A 2019 film, The Professor and the Mad Man, is a true story starring Mel Gibson as Professor James Murray, and Sean Penn as Dr. William Chester Minor. The quick summary is Professor James Murray begins work compiling words for the first edition of the Oxford English Dictionary in the mid-19th century, and receives over 10,000 entries from a patient at Broadmoor Criminal Lunatic Asylum, Dr. William Minor.
What unfolds, though, is much deeper and profound. Some of you might find this movie boring and slow, but I was fascinated by it, perhaps because I am a writer of words. I was also touched by the dual story of a very broken man and how he finds forgiveness and friendship.
You see, Dr. Minor was a brilliant doctor until he went mad, literally. He became paranoid, and as a result of his visions, he shot an innocent man who had a wife and several children. Utterly devastated by his actions, he begins writing the wife and sending her money, asking for her forgiveness.
Dr. Minor was put in an institution that believed in torture for the sake of “research.” He was mistreated beyond comprehension, and through the work with Professor Murray, he finds purpose. It would be years and years before he was correctly diagnosed with schizophrenia.
I think you will enjoy the historical value of the movie, but I hope you catch the powerful messages woven through it. I’ll let you see the movie to fill in all the blanks, but I walked away with two key points of impact:
- Anything worthwhile takes commitment, dedication, and sacrifice. Both men gave their entire lives to the project for the betterment of others. The painstaking work they did to put together a resource that has past the test of time is admirable! They finally completed what they began some 70 years later. Do you have that kind of commitment to stick it through to the very end, even if it is a struggle?
- Compassion and forgiveness go hand in hand. We cannot have forgiveness without first expressing compassion. The wife of the murdered man came to know the gentle side of Dr. Minor and saw the torment he endured through his disease. She had compassion for him and the prison he lived in because of his mental disease, and as a result, she ultimately forgave him for his heinous act of violence. Can you extend compassion to those who hurt you? True forgiveness will require it.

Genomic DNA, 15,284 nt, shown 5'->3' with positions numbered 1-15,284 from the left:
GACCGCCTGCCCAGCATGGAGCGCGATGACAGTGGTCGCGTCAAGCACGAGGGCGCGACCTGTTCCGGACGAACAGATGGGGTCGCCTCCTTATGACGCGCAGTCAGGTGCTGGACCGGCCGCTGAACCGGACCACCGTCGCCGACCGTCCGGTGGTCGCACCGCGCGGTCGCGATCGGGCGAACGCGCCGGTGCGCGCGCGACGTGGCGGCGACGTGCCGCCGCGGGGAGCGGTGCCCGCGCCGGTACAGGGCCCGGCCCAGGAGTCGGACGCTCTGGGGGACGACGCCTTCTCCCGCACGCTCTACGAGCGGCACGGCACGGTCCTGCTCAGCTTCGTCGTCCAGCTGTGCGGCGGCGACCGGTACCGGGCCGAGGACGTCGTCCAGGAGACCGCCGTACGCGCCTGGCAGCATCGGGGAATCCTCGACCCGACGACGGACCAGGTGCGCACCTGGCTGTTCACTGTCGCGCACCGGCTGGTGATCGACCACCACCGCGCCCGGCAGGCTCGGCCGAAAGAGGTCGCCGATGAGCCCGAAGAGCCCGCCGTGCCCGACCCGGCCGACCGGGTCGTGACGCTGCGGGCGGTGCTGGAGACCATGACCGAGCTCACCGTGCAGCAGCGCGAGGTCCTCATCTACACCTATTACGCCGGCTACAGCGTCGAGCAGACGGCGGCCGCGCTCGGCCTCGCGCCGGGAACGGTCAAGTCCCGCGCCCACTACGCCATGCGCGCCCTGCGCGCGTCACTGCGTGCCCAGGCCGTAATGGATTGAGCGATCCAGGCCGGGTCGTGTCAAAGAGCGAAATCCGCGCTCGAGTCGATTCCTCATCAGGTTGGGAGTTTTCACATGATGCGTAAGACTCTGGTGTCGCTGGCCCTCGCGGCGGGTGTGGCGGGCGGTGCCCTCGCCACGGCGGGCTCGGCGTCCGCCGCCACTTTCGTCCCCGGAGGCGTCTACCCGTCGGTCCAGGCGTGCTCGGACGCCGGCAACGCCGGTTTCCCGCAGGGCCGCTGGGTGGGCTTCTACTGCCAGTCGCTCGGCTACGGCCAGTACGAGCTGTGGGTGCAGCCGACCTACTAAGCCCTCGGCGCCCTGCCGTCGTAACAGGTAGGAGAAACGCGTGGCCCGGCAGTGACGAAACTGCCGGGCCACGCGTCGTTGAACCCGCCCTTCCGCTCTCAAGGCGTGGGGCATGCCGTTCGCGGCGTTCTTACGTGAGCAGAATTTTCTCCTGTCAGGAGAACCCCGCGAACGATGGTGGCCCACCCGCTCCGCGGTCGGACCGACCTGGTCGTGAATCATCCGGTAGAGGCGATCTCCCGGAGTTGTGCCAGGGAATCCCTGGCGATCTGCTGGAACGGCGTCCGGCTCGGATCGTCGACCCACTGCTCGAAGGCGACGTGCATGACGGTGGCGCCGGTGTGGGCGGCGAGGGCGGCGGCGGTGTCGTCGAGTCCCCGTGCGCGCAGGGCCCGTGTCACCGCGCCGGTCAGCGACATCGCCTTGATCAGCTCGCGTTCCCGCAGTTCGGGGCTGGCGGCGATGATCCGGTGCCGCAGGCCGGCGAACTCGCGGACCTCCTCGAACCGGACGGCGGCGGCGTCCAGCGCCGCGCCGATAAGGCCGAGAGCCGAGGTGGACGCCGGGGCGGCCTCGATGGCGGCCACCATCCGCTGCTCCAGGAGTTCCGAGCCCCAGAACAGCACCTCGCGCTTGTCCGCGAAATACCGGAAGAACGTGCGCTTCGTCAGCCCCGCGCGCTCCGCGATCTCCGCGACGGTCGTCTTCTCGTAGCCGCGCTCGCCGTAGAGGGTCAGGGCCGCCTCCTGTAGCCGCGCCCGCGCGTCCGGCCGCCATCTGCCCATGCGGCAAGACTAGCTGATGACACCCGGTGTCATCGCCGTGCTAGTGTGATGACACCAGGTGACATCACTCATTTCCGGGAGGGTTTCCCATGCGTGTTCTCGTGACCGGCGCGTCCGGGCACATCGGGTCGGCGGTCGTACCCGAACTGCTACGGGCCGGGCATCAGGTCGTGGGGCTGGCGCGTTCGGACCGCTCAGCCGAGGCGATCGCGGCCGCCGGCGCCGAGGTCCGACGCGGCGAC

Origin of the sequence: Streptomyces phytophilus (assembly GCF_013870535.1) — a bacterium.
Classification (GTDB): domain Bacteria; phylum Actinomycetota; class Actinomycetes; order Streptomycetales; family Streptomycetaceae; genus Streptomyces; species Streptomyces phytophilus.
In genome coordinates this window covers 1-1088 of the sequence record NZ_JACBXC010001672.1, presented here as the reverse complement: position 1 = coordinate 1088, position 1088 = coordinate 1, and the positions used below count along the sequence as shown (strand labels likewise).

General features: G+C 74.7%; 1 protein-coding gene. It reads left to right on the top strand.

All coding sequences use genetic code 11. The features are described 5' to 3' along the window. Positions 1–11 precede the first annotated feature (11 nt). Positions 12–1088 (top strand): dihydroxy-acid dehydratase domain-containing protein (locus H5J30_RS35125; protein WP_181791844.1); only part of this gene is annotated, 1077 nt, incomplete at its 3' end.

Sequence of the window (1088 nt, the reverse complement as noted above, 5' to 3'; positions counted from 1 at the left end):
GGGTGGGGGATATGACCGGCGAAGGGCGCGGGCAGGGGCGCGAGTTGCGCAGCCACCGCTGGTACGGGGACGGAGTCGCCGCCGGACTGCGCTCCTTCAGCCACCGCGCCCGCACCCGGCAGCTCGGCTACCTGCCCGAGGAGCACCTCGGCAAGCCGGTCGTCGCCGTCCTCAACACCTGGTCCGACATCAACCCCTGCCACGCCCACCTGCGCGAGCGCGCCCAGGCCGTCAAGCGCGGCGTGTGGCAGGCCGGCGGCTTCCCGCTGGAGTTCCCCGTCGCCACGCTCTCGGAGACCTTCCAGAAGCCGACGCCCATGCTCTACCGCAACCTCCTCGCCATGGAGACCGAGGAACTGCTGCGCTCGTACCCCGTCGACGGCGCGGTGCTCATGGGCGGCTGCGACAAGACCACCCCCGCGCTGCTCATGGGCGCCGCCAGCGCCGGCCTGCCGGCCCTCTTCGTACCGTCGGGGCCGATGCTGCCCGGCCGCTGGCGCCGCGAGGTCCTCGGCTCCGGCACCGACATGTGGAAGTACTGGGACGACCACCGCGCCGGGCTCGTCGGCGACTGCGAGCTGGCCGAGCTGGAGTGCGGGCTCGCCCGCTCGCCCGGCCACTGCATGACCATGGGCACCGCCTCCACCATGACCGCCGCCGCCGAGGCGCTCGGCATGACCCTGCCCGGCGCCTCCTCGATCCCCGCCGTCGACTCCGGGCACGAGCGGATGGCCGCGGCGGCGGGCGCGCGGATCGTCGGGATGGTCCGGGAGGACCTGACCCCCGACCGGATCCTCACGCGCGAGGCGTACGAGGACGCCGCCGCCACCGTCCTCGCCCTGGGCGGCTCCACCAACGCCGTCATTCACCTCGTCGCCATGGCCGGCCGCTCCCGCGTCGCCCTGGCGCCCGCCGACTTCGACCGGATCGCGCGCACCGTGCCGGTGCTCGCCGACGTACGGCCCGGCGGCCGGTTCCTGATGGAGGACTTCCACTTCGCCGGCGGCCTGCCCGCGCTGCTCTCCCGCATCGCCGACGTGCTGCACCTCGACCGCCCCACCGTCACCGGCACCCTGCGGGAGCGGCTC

My newest book, Defy Your Diagnosis: Overcome Any Obstacle with the FIT Life Formula, took over four years to write. I about gave up and tossed the entire manuscript because it was extremely painful and difficult to relive those parts of my life again and put them on paper. Yet, I knew God called me to write it so that others could be blessed by its message, so I endured.
While writing it, I came face-to-face with hurts from the past and had to offer compassion to those who wronged me and with it came forgiveness. A healing process that I would not have experienced if I had thrown in the towel and not finished the book.
God has a plan for your skills and talents. He wants to put us to work, but we have to be willing, able, ready, and committed. Until His very last breath, Jesus stayed true to His calling of dying on the cross for our sins, and I am forever and eternally grateful! Need some help getting back on track with your goals? With assessments and significant tools on my tool belt, I can come along side of you with coaching and cheering. Let’s face it, life can be tough! We all need someone in our corner.
God also wants us to forgive others as He has forgiven us. If we hold tightly to our grudges, we will miss out on true forgiveness. We will settle for a watered-down version of it that ultimately creates some bitterness within us. It isn’t easy, but Jesus shows us the way. Seek to understand and love others as He has done for us. I’m a coach who doesn’t leave out the spiritual and relational side of life, and I would love to chat with you on how you can redeem relationships and improve the quality of your life.